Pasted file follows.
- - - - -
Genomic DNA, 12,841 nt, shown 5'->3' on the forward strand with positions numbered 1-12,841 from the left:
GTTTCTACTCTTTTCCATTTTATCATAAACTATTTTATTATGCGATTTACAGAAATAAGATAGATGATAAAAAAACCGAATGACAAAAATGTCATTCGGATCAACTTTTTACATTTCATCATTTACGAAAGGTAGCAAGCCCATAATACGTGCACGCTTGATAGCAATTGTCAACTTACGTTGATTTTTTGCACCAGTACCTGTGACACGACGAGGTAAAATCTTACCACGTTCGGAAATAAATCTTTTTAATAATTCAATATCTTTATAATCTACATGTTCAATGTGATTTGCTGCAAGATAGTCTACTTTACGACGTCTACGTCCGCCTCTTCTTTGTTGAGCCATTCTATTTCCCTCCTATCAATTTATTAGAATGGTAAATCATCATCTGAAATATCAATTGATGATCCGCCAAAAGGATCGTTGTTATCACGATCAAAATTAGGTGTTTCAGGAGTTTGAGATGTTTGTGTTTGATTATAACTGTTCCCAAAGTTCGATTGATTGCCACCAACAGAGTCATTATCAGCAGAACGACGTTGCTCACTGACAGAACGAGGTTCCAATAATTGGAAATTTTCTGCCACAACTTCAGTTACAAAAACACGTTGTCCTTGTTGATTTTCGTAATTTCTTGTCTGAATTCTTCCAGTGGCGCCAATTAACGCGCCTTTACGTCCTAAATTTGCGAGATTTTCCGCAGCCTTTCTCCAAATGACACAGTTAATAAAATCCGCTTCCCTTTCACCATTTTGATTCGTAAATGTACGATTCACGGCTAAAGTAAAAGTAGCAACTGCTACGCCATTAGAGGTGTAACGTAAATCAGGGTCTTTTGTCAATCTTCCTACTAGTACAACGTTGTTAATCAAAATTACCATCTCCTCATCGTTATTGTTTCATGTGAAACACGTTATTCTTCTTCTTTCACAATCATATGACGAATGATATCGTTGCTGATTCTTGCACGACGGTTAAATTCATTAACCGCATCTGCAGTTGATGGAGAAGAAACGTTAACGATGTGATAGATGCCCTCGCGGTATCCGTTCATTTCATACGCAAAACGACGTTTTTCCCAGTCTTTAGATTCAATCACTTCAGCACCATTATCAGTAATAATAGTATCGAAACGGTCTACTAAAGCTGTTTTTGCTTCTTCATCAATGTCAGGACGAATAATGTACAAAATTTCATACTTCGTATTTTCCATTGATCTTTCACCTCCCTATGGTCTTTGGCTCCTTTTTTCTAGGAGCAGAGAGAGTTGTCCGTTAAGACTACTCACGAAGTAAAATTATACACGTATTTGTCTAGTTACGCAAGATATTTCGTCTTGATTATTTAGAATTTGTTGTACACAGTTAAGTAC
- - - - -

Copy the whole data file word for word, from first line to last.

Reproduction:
Genomic DNA, 12,841 nt, shown 5'->3' on the forward strand with positions numbered 1-12,841 from the left:
GTTTCTACTCTTTTCCATTTTATCATAAACTATTTTATTATGCGATTTACAGAAATAAGATAGATGATAAAAAAACCGAATGACAAAAATGTCATTCGGATCAACTTTTTACATTTCATCATTTACGAAAGGTAGCAAGCCCATAATACGTGCACGCTTGATAGCAATTGTCAACTTACGTTGATTTTTTGCACCAGTACCTGTGACACGACGAGGTAAAATCTTACCACGTTCGGAAATAAATCTTTTTAATAATTCAATATCTTTATAATCTACATGTTCAATGTGATTTGCTGCAAGATAGTCTACTTTACGACGTCTACGTCCGCCTCTTCTTTGTTGAGCCATTCTATTTCCCTCCTATCAATTTATTAGAATGGTAAATCATCATCTGAAATATCAATTGATGATCCGCCAAAAGGATCGTTGTTATCACGATCAAAATTAGGTGTTTCAGGAGTTTGAGATGTTTGTGTTTGATTATAACTGTTCCCAAAGTTCGATTGATTGCCACCAACAGAGTCATTATCAGCAGAACGACGTTGCTCACTGACAGAACGAGGTTCCAATAATTGGAAATTTTCTGCCACAACTTCAGTTACAAAAACACGTTGTCCTTGTTGATTTTCGTAATTTCTTGTCTGAATTCTTCCAGTGGCGCCAATTAACGCGCCTTTACGTCCTAAATTTGCGAGATTTTCCGCAGCCTTTCTCCAAATGACACAGTTAATAAAATCCGCTTCCCTTTCACCATTTTGATTCGTAAATGTACGATTCACGGCTAAAGTAAAAGTAGCAACTGCTACGCCATTAGAGGTGTAACGTAAATCAGGGTCTTTTGTCAATCTTCCTACTAGTACAACGTTGTTAATCAAAATTACCATCTCCTCATCGTTATTGTTTCATGTGAAACACGTTATTCTTCTTCTTTCACAATCATATGACGAATGATATCGTTGCTGATTCTTGCACGACGGTTAAATTCATTAACCGCATCTGCAGTTGATGGAGAAGAAACGTTAACGATGTGATAGATGCCCTCGCGGTATCCGTTCATTTCATACGCAAAACGACGTTTTTCCCAGTCTTTAGATTCAATCACTTCAGCACCATTATCAGTAATAATAGTATCGAAACGGTCTACTAAAGCTGTTTTTGCTTCTTCATCAATGTCAGGACGAATAATGTACAAAATTTCATACTTCGTATTTTCCATTGATCTTTCACCTCCCTATGGTCTTTGGCTCCTTTTTTCTAGGAGCAGAGAGAGTTGTCCGTTAAGACTACTCACGAAGTAAAATTATACACGTATTTGTCTAGTTACGCAAGATATTTCGTCTTGATTATTTAGAATTTGTTGTACACAGTTAAGTAC